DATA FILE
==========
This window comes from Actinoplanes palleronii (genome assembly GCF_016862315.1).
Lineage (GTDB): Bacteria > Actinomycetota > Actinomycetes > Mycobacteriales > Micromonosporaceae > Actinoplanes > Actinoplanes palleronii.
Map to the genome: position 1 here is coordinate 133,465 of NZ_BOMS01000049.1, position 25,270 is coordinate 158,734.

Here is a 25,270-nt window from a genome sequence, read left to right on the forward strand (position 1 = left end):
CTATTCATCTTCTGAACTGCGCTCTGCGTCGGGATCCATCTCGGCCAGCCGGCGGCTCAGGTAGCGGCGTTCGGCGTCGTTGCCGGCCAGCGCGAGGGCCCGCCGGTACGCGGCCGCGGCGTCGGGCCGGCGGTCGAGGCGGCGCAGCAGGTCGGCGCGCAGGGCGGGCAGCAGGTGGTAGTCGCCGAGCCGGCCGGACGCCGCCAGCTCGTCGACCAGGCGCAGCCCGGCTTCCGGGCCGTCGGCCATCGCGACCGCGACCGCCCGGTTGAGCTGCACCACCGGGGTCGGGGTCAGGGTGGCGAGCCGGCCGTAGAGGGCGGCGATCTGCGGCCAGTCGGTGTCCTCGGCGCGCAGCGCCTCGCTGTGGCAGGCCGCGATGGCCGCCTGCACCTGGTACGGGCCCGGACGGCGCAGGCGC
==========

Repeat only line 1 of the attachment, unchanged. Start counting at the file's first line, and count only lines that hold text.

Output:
This window comes from Actinoplanes palleronii (genome assembly GCF_016862315.1).